SPARTA, NJ – The Veterans Day ceremony was blessed with a spring like day, bringing a large crowd to the monument in front of the Sparta VFW.  Commander Peter Litchfield opened the morning’s event followed by a prayer from Marty Schweighardt.

The chaplain asked for prayers for a “world grown weary of fighting, moving to peace,” and “brothers and sisters who fought and are still fighting” for this country.

Litchfield said only .4% serve in the military in this country.  In 2019 the United States armed forces are comprised of 210,000 deployed personnel and 845,600 reserve personnel according to the U.S. government statistics.  There are 17,964,242 veterans in the United State.

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The next day Litchfield said he was going to speak with Sparta High School students about the military as a career option and even a way to pay for college.  He said he will be offering students the opportunity to speak with veterans from every branch of the military as well as to go with them to a recruiter “so they don’t sell them a bill of goods.”

The military will not only teach personal discipline and responsibility, Litchfield said, after a four year military commitment they will have skills and experiences that employers value. 

“Talk about awesome responsibility,” U.S. Army Col. Todd Liebig said, “it’s important that we remember the patriots.  Now more than ever it is important to take time to thank those who have served.”

Liebig said the people who served share a common bond; showing dedication to the ideals of democracy, understanding and shared knowledge for having fought for the common good and a great love for the American way of life.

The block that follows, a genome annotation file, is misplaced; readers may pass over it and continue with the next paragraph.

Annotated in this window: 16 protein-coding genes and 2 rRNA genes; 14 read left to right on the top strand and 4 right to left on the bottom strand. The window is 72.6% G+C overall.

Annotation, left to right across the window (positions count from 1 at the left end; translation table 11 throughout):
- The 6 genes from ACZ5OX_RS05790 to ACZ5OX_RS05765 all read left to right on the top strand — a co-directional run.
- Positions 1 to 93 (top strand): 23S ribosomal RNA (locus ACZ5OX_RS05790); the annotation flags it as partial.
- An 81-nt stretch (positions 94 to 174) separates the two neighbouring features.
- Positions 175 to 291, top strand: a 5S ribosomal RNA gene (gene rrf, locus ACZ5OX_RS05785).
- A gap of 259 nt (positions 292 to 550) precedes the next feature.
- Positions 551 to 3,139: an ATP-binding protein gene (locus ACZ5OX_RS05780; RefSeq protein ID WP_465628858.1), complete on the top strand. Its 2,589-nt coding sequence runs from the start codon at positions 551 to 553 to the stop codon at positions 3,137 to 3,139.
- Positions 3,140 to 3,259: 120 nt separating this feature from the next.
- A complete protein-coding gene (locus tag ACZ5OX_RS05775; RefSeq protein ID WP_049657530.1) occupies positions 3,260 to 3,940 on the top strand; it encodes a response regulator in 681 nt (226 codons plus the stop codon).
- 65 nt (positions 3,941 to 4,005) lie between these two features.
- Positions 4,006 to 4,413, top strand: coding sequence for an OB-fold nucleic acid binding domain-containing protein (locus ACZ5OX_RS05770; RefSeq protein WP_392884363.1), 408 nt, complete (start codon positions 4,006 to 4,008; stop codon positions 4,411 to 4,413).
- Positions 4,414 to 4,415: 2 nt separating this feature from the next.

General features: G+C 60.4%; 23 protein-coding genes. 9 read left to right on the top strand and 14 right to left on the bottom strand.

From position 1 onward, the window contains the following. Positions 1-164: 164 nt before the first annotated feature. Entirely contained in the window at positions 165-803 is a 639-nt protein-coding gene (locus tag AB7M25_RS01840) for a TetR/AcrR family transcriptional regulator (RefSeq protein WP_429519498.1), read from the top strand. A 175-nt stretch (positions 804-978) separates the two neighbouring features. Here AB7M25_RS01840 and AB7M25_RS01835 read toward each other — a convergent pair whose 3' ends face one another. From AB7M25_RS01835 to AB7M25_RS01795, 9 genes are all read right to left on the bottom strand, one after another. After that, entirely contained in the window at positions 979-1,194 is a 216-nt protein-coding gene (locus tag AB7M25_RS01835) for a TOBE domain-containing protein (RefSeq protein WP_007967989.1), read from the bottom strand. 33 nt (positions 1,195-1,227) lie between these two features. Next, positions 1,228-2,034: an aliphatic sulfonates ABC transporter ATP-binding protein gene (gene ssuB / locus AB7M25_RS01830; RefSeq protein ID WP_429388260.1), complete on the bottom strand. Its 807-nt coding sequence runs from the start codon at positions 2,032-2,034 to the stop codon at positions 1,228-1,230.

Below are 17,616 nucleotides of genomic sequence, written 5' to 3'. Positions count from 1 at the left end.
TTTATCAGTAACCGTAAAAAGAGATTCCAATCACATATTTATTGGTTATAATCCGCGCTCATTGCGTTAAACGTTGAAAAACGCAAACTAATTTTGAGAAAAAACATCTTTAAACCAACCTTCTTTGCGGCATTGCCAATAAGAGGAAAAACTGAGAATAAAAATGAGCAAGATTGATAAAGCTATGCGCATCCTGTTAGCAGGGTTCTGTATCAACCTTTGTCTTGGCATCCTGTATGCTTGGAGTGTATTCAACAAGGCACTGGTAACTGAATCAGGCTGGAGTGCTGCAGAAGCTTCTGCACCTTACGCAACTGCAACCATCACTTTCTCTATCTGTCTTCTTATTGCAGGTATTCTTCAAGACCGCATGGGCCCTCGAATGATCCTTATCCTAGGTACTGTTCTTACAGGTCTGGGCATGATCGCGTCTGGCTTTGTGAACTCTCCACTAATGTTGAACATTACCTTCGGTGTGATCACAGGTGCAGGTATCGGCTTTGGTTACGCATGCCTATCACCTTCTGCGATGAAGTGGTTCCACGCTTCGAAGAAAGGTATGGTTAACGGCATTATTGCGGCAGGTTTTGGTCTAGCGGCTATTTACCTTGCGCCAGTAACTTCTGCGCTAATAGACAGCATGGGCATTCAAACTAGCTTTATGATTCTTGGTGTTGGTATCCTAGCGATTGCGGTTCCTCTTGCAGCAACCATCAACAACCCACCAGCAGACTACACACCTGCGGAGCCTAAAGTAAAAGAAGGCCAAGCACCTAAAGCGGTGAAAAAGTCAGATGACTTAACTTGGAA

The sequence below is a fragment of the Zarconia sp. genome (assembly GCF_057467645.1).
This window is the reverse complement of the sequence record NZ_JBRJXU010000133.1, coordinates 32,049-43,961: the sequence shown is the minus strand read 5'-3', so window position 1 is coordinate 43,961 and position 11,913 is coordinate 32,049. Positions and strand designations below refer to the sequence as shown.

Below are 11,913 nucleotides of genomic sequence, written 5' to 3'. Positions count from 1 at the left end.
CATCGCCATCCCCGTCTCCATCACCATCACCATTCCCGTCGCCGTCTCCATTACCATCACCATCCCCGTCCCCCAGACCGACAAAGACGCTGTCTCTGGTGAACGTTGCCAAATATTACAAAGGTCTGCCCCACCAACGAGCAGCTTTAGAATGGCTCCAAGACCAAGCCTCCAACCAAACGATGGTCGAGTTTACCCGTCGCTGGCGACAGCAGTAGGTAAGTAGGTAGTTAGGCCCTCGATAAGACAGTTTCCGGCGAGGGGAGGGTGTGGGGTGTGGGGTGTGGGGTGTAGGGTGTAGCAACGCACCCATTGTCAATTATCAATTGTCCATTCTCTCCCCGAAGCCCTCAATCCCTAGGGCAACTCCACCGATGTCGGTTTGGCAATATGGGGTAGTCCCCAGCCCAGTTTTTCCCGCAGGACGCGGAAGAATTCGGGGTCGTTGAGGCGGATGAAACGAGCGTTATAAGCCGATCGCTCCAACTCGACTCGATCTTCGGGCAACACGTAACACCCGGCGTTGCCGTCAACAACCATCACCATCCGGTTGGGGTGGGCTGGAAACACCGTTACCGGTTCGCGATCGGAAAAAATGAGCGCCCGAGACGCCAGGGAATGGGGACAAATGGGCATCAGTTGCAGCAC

“Tyrants would prevail without the dedication of the men and women in the military,” Liebig said. “Today is their day to stand tall and be recognized for their service. We must remain committed to our veterans who have sacrificed.”

Sgt. Angel Diaz reminded the crowd of Operation Urgent Fury in Grenada and the Beruit Marine Barracks bombing.  He said he was 19 headed to Lebanon when the ship turned and they went to Grenada. 

“Nineteen soldiers died and 200 were wounded,” in the invasion, Diaz said.  “The Cubans were waiting for us…The Isle of Spice is now a democracy because of our fight.” 

From Grenada, where he also served as an interpreter, Diaz went to Beruit, Lebanon in the aftermath of the bombing in which “241 lost their lives.”

In 1984 as Diaz was heading home he realized that at the age of 20 he still had his whole life to live, something that he know was not possible for the soldiers that dies in those two places.

He said he is also grateful to police and fire fighters who also put their lives on the line in service.

“Keep them in your prayers,” Diaz said. “Think of the soldiers who have died in ALL the wars.”

Litchfield called Mayor Molly Whilesmith and councilmen Dan Chiariello and Jerry Murphy to lay their wreath at the monument.  The Sparta Elks Lodge, Sparta Police Department, Sparta VFW and Troop 95 all put flowers at the monument. 

Schweighardt returned to the podium for a benediction before everyone went into the VFW for lunch. "If you know or see a veteran today, just say thanks."